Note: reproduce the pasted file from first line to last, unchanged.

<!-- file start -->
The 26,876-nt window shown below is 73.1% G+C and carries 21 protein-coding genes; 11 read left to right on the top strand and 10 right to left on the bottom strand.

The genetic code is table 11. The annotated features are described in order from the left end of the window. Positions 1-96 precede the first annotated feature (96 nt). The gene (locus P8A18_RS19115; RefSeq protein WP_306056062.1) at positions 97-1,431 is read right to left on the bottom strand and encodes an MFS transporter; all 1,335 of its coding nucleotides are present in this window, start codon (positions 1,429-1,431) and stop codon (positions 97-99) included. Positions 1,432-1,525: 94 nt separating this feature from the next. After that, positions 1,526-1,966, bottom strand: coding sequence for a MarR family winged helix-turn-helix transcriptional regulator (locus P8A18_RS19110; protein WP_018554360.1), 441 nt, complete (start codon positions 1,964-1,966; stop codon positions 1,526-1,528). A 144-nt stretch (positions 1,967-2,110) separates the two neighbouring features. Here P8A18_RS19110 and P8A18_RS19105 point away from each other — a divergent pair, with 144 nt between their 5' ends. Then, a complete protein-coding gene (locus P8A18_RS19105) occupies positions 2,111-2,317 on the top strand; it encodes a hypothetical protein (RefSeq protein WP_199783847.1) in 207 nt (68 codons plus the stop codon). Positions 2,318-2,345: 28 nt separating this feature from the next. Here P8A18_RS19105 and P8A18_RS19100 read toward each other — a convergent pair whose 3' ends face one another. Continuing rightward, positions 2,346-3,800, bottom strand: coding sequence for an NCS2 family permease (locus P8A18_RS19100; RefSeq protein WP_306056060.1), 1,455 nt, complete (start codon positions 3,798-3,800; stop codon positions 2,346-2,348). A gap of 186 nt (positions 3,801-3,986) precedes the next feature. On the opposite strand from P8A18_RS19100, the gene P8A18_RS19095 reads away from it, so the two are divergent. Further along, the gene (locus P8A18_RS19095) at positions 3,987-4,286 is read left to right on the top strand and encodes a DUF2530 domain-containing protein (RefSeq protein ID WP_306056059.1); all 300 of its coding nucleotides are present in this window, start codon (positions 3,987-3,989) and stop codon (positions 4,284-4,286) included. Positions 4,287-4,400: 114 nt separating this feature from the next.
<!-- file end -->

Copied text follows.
The 26,876-nt window shown below is 73.1% G+C and carries 21 protein-coding genes; 11 read left to right on the top strand and 10 right to left on the bottom strand.

The genetic code is table 11. The annotated features are described in order from the left end of the window. Positions 1-96 precede the first annotated feature (96 nt). The gene (locus P8A18_RS19115; RefSeq protein WP_306056062.1) at positions 97-1,431 is read right to left on the bottom strand and encodes an MFS transporter; all 1,335 of its coding nucleotides are present in this window, start codon (positions 1,429-1,431) and stop codon (positions 97-99) included. Positions 1,432-1,525: 94 nt separating this feature from the next. After that, positions 1,526-1,966, bottom strand: coding sequence for a MarR family winged helix-turn-helix transcriptional regulator (locus P8A18_RS19110; protein WP_018554360.1), 441 nt, complete (start codon positions 1,964-1,966; stop codon positions 1,526-1,528). A 144-nt stretch (positions 1,967-2,110) separates the two neighbouring features. Here P8A18_RS19110 and P8A18_RS19105 point away from each other — a divergent pair, with 144 nt between their 5' ends. Then, a complete protein-coding gene (locus P8A18_RS19105) occupies positions 2,111-2,317 on the top strand; it encodes a hypothetical protein (RefSeq protein WP_199783847.1) in 207 nt (68 codons plus the stop codon). Positions 2,318-2,345: 28 nt separating this feature from the next. Here P8A18_RS19105 and P8A18_RS19100 read toward each other — a convergent pair whose 3' ends face one another. Continuing rightward, positions 2,346-3,800, bottom strand: coding sequence for an NCS2 family permease (locus P8A18_RS19100; RefSeq protein WP_306056060.1), 1,455 nt, complete (start codon positions 3,798-3,800; stop codon positions 2,346-2,348). A gap of 186 nt (positions 3,801-3,986) precedes the next feature. On the opposite strand from P8A18_RS19100, the gene P8A18_RS19095 reads away from it, so the two are divergent. Further along, the gene (locus P8A18_RS19095) at positions 3,987-4,286 is read left to right on the top strand and encodes a DUF2530 domain-containing protein (RefSeq protein ID WP_306056059.1); all 300 of its coding nucleotides are present in this window, start codon (positions 3,987-3,989) and stop codon (positions 4,284-4,286) included. Positions 4,287-4,400: 114 nt separating this feature from the next.